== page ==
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Flames/Blue Jackets Post-Game: It Is What It Is

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Scoring Chances

Corsi

H2H Ice

Faceoffs

The Other Side 

With tonight's 3-1 loss to a Blue Jackets team the Flames are chasing and have proven capable of beating in two previous games this season adding to another winless streak, you really have to begin to wonder if things are going to get any better for the Flames nearing the half-way point of the season, or if, as fans, we have to accept that it is what it is. 

After a decent start by the visitors which saw them get a few pucks on Garon right off the bat, it didn't take long for the home team to make their mark on the scoresheet, former first rounder Jakub Voracek scored just over five minutes in to give the Jackets a 1-0 lead. Alternating penalties would make it difficult for either team to get much in the way of sustained pressure going, but Columbus would out-shoot and out-chance the Flames through twenty minutes of hockey, heading into the intermission with a one-goal cushion. 

The Flames were listless through the first half of the middle frame and appeared to have already packed it in, getting outshot 13-5 at one point in the period. The Jackets extended their lead to 2-0 at 11:18  on a goal by Jared Boll before two powerplays in the latter ten minutes of the period sparked the visitors, with Olli Jokinen cashing in on Antione Vermette's second consecutive interference infraction to bring his team within one. Shots ended up 17-11 in favour of Columbus in the middle frame, with the hosts also edging their visitors 9-7 in scoring chances. 

The third period would see only a limited push-back by the Flames, as they would both out-chance and out-shoot the Jackets, but it wasn't enough. They couldn't beat Garon to tie things up at two on a powerplay with under five minutes remaining in the game, and Rostislav Klesla's empty net goal sealed the victory for the Blue Jackets, who extended their lead over the Flames in the Western Conference standings to six points, with two games in hand.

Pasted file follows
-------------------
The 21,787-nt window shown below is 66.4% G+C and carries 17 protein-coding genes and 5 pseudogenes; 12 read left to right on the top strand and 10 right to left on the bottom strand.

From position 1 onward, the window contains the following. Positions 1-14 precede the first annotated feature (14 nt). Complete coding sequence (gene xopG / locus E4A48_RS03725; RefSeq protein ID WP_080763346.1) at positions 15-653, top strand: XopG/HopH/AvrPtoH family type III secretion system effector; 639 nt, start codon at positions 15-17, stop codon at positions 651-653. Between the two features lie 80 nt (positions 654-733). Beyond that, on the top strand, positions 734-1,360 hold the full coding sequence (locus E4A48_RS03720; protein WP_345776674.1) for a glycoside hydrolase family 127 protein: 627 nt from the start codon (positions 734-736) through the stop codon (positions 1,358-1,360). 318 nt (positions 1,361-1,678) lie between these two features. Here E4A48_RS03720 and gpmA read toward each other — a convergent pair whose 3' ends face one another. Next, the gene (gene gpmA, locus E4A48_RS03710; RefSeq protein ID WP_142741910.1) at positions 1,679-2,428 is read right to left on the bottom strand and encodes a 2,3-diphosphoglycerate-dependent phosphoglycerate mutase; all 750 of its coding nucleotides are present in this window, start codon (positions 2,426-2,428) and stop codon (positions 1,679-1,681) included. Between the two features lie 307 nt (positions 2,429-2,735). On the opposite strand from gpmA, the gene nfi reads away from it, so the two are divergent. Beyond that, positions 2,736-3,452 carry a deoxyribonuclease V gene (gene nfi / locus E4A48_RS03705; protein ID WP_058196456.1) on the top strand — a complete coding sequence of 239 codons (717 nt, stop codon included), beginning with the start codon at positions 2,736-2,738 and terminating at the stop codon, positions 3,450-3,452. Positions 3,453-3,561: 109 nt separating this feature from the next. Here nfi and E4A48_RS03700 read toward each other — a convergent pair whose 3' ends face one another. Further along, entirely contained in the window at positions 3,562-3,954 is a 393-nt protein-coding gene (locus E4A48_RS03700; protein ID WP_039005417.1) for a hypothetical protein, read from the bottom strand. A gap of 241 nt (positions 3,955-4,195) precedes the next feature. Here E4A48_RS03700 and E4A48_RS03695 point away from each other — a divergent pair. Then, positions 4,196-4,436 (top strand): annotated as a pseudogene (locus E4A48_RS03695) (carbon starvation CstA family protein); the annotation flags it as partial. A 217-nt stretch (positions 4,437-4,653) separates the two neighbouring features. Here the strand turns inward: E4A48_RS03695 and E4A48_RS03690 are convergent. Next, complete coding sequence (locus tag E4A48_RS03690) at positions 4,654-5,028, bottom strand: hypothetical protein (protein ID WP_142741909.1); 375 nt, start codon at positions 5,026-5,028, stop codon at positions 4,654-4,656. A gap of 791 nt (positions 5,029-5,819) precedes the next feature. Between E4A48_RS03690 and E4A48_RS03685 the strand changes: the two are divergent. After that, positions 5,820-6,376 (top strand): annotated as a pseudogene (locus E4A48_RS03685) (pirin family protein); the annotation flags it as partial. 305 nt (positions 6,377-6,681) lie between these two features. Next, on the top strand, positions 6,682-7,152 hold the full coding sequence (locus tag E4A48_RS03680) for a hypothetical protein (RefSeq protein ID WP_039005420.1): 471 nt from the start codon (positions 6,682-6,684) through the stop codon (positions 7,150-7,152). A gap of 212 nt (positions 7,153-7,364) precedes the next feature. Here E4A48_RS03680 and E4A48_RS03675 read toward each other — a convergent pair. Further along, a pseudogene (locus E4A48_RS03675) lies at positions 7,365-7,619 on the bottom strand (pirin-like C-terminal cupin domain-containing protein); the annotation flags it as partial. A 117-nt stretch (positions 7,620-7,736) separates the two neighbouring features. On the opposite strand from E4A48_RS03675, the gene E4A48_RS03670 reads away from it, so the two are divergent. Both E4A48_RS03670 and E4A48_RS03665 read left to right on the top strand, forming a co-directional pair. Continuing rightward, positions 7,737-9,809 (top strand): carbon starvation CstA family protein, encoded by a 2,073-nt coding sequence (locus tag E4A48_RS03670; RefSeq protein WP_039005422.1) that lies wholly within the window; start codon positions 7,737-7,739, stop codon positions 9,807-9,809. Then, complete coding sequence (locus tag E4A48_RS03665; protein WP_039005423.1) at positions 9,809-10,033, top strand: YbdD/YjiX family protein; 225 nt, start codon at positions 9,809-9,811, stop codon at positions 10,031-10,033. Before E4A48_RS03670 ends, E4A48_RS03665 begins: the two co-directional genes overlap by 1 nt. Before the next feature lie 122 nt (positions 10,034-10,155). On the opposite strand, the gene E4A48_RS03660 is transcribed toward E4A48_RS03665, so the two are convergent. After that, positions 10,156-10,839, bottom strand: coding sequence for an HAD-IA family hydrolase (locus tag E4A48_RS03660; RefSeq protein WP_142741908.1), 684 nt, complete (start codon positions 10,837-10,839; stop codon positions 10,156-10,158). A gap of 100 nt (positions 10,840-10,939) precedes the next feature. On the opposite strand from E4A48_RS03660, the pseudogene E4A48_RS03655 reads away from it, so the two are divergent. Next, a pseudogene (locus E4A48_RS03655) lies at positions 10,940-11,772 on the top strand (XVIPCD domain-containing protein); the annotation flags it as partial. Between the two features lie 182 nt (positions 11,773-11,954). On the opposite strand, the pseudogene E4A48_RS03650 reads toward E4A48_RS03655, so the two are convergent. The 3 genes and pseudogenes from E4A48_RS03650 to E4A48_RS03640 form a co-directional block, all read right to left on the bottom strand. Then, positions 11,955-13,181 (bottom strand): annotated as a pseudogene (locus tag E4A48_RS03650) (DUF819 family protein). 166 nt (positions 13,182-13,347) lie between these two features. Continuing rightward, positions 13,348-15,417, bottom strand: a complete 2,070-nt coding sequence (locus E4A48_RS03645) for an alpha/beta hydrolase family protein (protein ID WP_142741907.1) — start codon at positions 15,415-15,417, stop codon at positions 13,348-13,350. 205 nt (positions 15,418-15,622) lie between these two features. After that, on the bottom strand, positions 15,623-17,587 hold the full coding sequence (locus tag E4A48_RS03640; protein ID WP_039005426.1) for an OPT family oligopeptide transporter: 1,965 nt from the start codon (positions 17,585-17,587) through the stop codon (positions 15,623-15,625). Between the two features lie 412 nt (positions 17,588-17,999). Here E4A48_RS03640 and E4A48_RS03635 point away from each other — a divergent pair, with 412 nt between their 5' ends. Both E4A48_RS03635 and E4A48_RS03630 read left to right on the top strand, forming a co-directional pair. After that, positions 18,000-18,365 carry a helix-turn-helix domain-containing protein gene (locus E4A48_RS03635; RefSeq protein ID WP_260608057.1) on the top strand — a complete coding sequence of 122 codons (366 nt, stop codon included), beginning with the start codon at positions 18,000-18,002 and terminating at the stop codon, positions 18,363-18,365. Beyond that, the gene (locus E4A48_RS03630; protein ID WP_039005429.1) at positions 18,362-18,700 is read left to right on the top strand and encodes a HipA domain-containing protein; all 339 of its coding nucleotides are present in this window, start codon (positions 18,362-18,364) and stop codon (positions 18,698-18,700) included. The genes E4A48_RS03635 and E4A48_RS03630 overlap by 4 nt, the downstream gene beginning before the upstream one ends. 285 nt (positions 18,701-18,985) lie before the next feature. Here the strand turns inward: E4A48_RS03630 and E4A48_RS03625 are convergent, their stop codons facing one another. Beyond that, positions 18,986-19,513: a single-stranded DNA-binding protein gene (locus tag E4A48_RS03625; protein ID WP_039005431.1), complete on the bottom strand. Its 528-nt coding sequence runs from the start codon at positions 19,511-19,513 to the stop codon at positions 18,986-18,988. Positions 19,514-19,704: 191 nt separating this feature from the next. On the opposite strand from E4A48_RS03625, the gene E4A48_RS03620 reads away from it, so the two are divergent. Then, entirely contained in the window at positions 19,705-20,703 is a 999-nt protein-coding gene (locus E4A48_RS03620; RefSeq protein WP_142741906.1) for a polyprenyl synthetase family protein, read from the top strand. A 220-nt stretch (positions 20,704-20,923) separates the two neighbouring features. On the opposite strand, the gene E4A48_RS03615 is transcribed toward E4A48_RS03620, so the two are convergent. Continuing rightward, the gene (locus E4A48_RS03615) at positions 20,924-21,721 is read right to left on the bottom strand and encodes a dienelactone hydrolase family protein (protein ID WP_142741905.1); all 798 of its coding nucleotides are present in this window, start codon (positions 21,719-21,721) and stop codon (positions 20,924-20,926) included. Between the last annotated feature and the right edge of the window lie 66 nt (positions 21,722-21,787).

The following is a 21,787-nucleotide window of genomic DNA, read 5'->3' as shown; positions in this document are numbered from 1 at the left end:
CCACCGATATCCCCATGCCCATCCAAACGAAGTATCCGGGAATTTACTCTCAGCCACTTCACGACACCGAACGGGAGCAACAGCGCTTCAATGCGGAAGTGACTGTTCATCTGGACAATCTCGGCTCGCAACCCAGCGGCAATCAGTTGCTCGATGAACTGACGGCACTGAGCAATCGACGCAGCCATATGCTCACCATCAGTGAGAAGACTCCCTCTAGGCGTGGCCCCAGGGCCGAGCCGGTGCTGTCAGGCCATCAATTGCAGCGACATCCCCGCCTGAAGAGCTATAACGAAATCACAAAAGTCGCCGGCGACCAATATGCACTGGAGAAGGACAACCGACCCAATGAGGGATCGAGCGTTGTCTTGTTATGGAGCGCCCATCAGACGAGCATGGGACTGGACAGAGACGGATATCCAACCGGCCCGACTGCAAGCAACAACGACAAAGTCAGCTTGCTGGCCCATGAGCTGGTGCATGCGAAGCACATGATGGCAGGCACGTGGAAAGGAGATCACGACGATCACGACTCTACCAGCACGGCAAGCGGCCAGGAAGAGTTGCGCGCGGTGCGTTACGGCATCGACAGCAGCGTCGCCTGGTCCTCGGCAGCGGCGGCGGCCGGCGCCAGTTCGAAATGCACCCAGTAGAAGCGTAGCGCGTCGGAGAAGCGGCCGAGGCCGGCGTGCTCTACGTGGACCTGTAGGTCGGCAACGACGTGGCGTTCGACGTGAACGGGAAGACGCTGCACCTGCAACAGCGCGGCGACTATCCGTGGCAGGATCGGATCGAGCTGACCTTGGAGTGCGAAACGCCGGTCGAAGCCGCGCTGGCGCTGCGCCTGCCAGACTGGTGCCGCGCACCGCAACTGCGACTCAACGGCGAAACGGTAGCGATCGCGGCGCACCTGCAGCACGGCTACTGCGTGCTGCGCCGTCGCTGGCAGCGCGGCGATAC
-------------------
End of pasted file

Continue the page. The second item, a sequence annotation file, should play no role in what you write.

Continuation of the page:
Unlike last night's effort in Minnesota, the Flames were never really in this one. I only caught about a period and a half of the action, but outside of a few shifts before Columbus' first goal, they had only a few chances that could be categorized as 'dangerous.' The visitors kept the chance count relatively close, but ended up on the losing end of things at the end of the night, largely due to the fact that they conceded 17 shots in the second period, with only six Flames finishing in the black in chance differential at EV, half of which are defencemen. 

I'll admit to being uncharacteristically optimistic heading into this season. I was excited about the team potentially coming together in the second year of Brent Sutter's tutelage, about the return of Alex Tanguay, about the potential for a bounce-back of sorts from the likes of Jarome Iginla and Olli Jokinen, and even about Daymond Langkow's recovery which once appeared to be a sure thing. I didn't expect Rene Bourque to struggle to score, or for him to struggle against a quality of competition he seemed to outplay with ease last season on a line with Langkow.

I think most people who blog about this team believed that the potential for improvement existed after last season, that the percentages would correct themselves to a degree, and the Flames might able to sneak into the playoffs after a one-year haitus, but that is looking like an increasingly impossible feat with every loss. The Flames are in a position where they would now have to collect 72% of a remaining 94 points available to have a fighting chance at a post-season berth, which means they can only afford to lose another 13 games in regulation. With 47 games left on the schedule, it's not looking good, and the chances for immediate improvement considering the club's inflexible roster are slim. Is it time for us to accept this season as a write-off, or is there still hope? 

The Flames are in Dallas on Thursday to close out a three-game road trip against the Stars before the Holiday break.